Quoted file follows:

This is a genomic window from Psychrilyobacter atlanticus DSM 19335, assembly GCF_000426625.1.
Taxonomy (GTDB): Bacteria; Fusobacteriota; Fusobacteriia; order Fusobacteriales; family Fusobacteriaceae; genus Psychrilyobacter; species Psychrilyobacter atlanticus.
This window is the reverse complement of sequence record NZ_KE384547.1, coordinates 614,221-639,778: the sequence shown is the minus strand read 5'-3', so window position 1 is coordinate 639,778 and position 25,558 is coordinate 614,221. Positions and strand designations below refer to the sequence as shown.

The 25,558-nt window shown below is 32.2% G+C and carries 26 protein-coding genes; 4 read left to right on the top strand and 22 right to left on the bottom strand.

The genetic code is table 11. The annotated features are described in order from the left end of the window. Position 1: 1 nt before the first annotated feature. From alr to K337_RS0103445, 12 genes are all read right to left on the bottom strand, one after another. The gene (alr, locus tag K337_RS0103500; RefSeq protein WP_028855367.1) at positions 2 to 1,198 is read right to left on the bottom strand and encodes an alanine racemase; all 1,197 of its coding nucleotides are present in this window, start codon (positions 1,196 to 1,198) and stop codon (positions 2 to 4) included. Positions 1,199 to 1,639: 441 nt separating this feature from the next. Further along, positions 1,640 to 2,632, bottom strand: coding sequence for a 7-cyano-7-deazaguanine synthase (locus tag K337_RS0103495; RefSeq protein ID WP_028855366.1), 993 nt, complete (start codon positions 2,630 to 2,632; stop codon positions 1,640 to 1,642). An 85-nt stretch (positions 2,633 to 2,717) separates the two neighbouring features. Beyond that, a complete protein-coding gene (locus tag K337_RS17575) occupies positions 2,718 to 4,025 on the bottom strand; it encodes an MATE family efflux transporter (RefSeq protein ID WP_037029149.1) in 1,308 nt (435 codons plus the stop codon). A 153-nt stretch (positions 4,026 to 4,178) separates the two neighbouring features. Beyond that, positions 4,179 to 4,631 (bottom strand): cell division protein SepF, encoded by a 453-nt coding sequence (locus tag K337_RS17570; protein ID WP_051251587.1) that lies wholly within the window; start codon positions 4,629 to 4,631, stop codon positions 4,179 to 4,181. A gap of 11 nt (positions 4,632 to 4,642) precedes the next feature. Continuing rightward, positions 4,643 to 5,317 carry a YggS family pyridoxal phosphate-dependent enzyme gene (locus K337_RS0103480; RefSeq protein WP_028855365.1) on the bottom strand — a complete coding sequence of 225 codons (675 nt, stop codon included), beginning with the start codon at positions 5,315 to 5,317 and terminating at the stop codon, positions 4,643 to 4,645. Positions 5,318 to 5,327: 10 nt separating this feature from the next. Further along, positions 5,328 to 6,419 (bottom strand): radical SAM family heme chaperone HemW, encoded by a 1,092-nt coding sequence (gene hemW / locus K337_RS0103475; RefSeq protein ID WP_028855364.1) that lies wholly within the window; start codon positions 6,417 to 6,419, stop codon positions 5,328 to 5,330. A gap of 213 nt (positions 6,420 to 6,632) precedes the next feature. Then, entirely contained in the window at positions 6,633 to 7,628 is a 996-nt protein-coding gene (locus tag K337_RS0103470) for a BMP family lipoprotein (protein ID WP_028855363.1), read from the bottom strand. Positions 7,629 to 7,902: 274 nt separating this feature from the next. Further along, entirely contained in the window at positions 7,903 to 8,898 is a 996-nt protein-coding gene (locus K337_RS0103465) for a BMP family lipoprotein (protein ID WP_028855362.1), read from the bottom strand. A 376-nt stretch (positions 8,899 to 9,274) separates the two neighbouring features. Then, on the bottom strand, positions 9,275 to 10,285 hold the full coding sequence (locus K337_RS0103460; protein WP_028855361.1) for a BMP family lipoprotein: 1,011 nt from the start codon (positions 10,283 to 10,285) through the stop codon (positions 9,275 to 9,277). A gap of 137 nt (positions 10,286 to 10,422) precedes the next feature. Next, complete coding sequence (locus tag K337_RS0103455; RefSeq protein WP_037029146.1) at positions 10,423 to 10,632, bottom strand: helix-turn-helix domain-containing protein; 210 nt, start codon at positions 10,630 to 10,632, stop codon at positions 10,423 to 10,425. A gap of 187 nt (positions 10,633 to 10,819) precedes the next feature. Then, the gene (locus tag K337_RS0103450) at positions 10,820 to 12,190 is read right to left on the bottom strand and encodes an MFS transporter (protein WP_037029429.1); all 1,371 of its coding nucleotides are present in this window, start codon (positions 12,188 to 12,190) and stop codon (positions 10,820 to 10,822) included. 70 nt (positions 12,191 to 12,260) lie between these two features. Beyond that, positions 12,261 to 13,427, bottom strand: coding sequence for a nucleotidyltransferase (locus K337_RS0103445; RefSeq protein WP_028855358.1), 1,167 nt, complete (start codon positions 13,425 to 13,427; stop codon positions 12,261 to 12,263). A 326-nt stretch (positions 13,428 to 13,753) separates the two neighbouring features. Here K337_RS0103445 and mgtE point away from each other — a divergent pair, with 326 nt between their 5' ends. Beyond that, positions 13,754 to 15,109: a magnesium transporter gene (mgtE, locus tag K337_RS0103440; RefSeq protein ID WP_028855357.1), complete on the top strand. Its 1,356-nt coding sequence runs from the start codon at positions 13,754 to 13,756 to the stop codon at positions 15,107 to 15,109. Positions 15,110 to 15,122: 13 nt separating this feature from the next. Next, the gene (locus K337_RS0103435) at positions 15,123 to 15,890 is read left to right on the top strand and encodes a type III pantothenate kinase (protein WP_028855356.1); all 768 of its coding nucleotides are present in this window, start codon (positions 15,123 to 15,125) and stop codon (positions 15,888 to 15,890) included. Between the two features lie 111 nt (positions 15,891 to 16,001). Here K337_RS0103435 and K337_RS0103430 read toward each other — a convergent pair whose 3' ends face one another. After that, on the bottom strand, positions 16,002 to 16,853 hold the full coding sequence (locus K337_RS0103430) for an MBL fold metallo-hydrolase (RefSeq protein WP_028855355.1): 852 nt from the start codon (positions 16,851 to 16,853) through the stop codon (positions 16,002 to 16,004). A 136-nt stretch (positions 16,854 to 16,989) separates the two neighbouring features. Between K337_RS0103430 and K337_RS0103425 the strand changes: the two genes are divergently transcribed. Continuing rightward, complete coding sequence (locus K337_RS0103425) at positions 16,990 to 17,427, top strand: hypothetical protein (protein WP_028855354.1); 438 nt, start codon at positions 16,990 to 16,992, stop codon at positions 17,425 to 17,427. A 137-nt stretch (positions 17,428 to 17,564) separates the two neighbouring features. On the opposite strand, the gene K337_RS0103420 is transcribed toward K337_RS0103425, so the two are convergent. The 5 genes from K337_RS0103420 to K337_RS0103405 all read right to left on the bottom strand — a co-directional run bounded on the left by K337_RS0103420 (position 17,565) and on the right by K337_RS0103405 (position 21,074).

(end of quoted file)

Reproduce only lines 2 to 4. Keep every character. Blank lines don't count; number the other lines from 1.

Taxonomy (GTDB): Bacteria; Fusobacteriota; Fusobacteriia; order Fusobacteriales; family Fusobacteriaceae; genus Psychrilyobacter; species Psychrilyobacter atlanticus.
This window is the reverse complement of sequence record NZ_KE384547.1, coordinates 614,221-639,778: the sequence shown is the minus strand read 5'-3', so window position 1 is coordinate 639,778 and position 25,558 is coordinate 614,221. Positions and strand designations below refer to the sequence as shown.

The 25,558-nt window shown below is 32.2% G+C and carries 26 protein-coding genes; 4 read left to right on the top strand and 22 right to left on the bottom strand.